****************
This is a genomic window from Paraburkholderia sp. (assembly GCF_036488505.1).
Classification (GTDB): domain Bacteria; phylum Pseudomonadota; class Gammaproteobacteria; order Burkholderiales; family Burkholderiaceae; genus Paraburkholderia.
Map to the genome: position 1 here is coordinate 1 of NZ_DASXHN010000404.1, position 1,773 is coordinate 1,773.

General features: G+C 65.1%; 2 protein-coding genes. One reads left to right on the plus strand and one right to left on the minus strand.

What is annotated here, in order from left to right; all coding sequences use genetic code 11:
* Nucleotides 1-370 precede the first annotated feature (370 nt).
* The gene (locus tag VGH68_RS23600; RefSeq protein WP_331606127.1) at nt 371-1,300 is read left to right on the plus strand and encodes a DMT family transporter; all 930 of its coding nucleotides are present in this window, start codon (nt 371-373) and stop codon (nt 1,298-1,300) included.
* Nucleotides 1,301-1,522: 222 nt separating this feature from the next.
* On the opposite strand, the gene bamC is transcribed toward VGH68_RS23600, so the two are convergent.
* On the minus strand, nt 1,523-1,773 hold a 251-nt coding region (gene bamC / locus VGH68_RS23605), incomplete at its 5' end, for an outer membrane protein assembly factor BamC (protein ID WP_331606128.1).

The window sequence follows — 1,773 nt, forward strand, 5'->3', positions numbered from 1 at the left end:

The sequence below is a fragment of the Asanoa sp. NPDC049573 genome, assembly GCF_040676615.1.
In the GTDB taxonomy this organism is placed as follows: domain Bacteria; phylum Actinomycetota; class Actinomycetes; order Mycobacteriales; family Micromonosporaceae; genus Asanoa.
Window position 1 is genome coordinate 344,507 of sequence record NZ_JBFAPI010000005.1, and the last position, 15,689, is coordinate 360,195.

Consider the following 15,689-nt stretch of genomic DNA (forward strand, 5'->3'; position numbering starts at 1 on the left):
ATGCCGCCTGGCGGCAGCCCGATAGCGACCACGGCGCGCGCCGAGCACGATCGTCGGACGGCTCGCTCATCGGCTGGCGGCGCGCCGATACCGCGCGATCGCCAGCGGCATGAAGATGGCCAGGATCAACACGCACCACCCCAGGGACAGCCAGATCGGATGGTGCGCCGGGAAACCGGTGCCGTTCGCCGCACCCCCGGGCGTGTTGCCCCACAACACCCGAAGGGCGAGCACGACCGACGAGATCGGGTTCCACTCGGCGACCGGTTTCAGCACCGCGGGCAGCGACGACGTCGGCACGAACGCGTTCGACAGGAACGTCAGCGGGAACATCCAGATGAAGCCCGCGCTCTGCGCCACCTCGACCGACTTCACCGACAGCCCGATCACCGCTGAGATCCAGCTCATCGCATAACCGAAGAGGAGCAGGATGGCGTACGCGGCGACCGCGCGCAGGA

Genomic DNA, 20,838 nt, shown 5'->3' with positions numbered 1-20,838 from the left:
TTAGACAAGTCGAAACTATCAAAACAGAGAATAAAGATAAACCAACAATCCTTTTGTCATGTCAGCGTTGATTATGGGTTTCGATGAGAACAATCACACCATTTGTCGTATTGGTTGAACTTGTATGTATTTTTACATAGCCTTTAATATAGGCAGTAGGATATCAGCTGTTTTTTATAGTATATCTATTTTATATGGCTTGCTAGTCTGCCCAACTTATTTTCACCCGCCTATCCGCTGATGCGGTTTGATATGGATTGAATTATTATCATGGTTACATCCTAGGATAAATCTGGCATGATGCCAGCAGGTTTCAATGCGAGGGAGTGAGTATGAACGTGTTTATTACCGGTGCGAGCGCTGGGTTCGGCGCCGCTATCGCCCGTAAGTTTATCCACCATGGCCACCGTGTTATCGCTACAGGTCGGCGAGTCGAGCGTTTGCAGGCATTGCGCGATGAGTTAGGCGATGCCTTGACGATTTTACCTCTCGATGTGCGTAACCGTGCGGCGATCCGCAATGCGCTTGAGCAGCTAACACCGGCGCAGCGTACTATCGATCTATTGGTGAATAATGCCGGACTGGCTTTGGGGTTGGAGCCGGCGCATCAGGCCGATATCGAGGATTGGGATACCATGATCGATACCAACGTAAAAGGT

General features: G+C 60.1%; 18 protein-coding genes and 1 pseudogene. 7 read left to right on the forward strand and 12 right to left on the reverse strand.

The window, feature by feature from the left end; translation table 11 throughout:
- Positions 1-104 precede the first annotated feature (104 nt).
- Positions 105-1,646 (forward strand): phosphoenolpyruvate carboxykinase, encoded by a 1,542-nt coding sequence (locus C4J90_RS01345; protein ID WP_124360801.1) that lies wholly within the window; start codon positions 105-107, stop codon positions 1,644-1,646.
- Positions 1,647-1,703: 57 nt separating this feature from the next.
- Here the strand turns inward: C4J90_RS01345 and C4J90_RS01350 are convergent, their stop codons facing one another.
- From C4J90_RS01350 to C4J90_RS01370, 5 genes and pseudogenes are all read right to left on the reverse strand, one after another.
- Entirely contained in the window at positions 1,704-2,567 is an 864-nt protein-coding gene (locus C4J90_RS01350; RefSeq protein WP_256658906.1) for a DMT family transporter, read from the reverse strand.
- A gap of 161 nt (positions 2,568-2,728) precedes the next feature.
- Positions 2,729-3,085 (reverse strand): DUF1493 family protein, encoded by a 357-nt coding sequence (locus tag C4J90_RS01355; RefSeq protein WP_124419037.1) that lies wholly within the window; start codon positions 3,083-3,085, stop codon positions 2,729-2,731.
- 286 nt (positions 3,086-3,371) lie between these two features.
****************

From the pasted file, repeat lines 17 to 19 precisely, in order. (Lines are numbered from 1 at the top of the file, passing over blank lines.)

Genomic DNA, 20,838 nt, shown 5'->3' with positions numbered 1-20,838 from the left:
TTAGACAAGTCGAAACTATCAAAACAGAGAATAAAGATAAACCAACAATCCTTTTGTCATGTCAGCGTTGATTATGGGTTTCGATGAGAACAATCACACCATTTGTCGTATTGGTTGAACTTGTATGTATTTTTACATAGCCTTTAATATAGGCAGTAGGATATCAGCTGTTTTTTATAGTATATCTATTTTATATGGCTTGCTAGTCTGCCCAACTTATTTTCACCCGCCTATCCGCTGATGCGGTTTGATATGGATTGAATTATTATCATGGTTACATCCTAGGATAAATCTGGCATGATGCCAGCAGGTTTCAATGCGAGGGAGTGAGTATGAACGTGTTTATTACCGGTGCGAGCGCTGGGTTCGGCGCCGCTATCGCCCGTAAGTTTATCCACCATGGCCACCGTGTTATCGCTACAGGTCGGCGAGTCGAGCGTTTGCAGGCATTGCGCGATGAGTTAGGCGATGCCTTGACGATTTTACCTCTCGATGTGCGTAACCGTGCGGCGATCCGCAATGCGCTTGAGCAGCTAACACCGGCGCAGCGTACTATCGATCTATTGGTGAATAATGCCGGACTGGCTTTGGGGTTGGAGCCGGCGCATCAGGCCGATATCGAGGATTGGGATACCATGATCGATACCAACGTAAAAGGT

General features: G+C 60.1%; 18 protein-coding genes and 1 pseudogene. 7 read left to right on the forward strand and 12 right to left on the reverse strand.